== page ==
Is this part of New Zealand?
Why should I travel to the Cook Islands?
Is it true that I'm required to have advance hotel reservations?
Will I be able to camp?
Are there any inexpensive places to stay?
How much time should I budget for a Cook Island vacation?
How's the weather in the Cook Islands?
Where can I find more information?
Lying southwest of Tahiti and east of Tonga, the Cook Islands is a self-governing state in free association with New Zealand. Although the New Zealand dollar is the currency, the Cook Islands manages its own affairs. It belongs to many United Nations agencies but has never applied for full UN membership owing to the costs involved. The New Zealand connection is maintained largely to guarantee the islander's right of free entry to New Zealand. In fact, at least three times more Cook Islanders live in New Zealand and Australia than on their home islands. New Zealanders, on the other hand, do not have an automatic right of abode in the Cook Islands.
The gateway island Rarotonga offers beaches for swimmers, reefs for divers, mountains and valleys for hikers, quiet roads for cyclists, and excellent eating, sleeping, shopping, and entertainment options for all. The relaxed island lifestyle is a relief, and the locals are usually happy to sit and chat. More of the same vacation attractions are available on Aitutaki, and the adventurous will relish being the only tourist on outer islands such as Atiu, Mauke, and Mangaia where quiet walks to lonesome beaches, forests, plantations, and caves are the main things to do.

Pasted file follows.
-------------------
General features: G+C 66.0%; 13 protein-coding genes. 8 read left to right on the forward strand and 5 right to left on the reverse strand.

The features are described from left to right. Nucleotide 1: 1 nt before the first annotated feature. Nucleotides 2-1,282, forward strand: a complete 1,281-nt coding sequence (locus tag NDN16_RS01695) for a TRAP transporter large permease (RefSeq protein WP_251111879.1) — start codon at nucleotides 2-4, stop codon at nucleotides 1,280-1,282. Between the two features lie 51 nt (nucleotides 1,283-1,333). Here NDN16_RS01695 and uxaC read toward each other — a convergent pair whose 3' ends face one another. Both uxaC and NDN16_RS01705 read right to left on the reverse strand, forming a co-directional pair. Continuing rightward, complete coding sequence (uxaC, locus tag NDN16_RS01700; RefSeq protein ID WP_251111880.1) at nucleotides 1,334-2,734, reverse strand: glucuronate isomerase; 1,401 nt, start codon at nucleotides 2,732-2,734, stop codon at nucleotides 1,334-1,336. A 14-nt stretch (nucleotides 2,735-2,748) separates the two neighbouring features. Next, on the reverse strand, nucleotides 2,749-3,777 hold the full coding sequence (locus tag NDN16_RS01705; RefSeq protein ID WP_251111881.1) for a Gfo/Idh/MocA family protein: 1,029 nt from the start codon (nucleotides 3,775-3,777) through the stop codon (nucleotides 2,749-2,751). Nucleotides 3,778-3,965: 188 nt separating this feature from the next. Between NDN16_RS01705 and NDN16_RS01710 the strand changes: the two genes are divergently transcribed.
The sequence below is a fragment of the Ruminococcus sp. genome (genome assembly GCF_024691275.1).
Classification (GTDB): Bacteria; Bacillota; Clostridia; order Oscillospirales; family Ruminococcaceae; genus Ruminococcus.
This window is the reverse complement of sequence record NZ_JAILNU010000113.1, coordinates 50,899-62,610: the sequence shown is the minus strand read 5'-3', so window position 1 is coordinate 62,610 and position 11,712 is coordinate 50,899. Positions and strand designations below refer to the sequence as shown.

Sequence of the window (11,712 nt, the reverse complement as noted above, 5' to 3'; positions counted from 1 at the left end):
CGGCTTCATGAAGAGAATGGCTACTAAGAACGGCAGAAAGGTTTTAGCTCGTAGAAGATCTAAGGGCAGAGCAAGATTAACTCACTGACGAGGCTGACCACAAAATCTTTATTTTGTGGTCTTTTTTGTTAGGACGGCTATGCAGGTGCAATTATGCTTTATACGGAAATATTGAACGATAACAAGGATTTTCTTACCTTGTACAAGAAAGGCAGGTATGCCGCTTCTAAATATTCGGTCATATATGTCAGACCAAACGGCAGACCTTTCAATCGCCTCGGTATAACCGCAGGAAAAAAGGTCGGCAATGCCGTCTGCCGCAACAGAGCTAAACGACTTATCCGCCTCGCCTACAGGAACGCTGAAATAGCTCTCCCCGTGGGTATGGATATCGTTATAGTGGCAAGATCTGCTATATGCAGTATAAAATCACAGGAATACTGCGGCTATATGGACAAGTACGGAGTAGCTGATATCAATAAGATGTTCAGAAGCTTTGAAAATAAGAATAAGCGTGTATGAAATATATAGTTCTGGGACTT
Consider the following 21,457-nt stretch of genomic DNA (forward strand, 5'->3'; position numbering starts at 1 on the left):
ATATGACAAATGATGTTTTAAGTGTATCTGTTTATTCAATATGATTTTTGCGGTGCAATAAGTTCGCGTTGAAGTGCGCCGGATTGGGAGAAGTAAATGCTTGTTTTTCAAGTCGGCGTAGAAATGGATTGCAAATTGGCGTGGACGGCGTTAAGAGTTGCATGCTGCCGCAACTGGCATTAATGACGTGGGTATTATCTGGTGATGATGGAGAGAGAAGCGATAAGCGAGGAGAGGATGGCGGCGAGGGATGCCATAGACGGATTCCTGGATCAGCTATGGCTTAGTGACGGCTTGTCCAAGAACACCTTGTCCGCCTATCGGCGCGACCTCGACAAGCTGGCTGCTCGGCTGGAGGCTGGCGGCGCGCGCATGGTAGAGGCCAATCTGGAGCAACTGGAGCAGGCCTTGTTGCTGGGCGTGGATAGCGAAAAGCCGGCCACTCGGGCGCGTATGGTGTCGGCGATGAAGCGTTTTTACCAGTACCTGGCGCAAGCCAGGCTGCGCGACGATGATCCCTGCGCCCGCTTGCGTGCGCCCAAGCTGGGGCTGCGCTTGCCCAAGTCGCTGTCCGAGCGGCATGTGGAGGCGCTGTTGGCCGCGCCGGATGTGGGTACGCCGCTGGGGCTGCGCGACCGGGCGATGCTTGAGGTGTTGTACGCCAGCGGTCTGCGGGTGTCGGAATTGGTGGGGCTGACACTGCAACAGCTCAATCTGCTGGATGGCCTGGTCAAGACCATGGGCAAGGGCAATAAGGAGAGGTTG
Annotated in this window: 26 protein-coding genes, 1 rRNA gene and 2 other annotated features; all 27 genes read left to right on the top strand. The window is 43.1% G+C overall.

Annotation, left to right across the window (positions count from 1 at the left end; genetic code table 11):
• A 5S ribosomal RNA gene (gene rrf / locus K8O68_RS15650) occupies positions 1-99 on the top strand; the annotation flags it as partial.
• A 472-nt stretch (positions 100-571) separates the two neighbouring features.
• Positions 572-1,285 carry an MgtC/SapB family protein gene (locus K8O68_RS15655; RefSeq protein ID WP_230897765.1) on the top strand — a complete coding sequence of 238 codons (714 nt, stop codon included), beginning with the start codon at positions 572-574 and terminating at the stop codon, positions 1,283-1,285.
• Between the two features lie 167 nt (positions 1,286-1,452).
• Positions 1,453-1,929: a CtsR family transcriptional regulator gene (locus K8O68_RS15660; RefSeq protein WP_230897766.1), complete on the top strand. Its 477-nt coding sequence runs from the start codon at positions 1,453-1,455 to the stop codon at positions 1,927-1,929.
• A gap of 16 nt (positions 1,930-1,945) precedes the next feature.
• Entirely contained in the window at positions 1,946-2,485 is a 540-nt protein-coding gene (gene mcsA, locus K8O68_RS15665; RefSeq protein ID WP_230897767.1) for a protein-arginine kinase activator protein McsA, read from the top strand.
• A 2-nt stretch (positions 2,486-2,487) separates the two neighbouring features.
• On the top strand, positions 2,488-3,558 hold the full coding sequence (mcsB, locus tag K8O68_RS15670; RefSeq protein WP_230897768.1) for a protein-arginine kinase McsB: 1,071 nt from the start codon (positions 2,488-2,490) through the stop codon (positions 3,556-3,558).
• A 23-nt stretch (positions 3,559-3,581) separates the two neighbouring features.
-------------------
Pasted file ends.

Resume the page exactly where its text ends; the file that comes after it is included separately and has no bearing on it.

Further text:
The policy set by the Immigration Department in the Cook Islands is to have at least one nights accommodation booked before you arrive. Although many visitors wait to book their rooms upon arrival, they are taking the risk of being refused entry if they happened to come on a day when everything was full. In practice this seldom happens. If you haven't reserved, use the listings in your travel guide to decide where you plan to stay and write that name on your arrivals card. Representatives of many of the hotels and resorts meet the flights.
Camping is not allowed anywhere in the Cook Islands. If you're intent on unrolling the tent, chose Fiji, French Polynesia, or Samoa as your destination.
Lots, and they compete fiercely. Accommodations range from dorm beds to comfortable units with cooking facilities. There are over a dozen places in the lowest price range around Rarotonga, five or six on Aitutaki, and a couple on Atiu, Mauke, and Mangaia. For longer stays you can rent houses by the week or month. Places accredited by the Cook Islands Tourism Corporation must meet certain standards, however the vast majority of the non-accredited accommodations are also quite okay. The accreditation system recognizes three categories: budget, self-catering, and hotels. Essentially you have a "hotel" if you have a restaurant (and a few other minor things). In fact, many of the "self-catering" places are nicer that most of the hotels, so don't go by price alone.
If you're only stopping on Rarotonga (which most Air New Zealand tickets between Los Angeles and Auckland allow), a week will be sufficient. With two weeks you could easily add one or two of the outer islands mentioned above.
Aitutaki and Rarotonga are further south than islands like Tahiti and Moorea, so the weather is slightly cooler and less humid. The precipitation is somewhat higher during the southern summer from November to April, but even then, the rain often comes in heavy downpours followed by bright sunshine. Rarotonga's towering volcanic peaks tend to catch the rain clouds and the other islands are much drier. The best holiday weather conditions are from July to September.
Our Cook Islands Travel Guide has 125 pages of information updated from the chapter in Moon Handbooks South Pacific. There are 15 detailed island maps and town plans, plus dozens of captioned photos and drawings. Categorized accommodations listings are provided. The guide is easily navigable with top and side menus. It's the most complete source of Cook Islands travel information currently available on the web.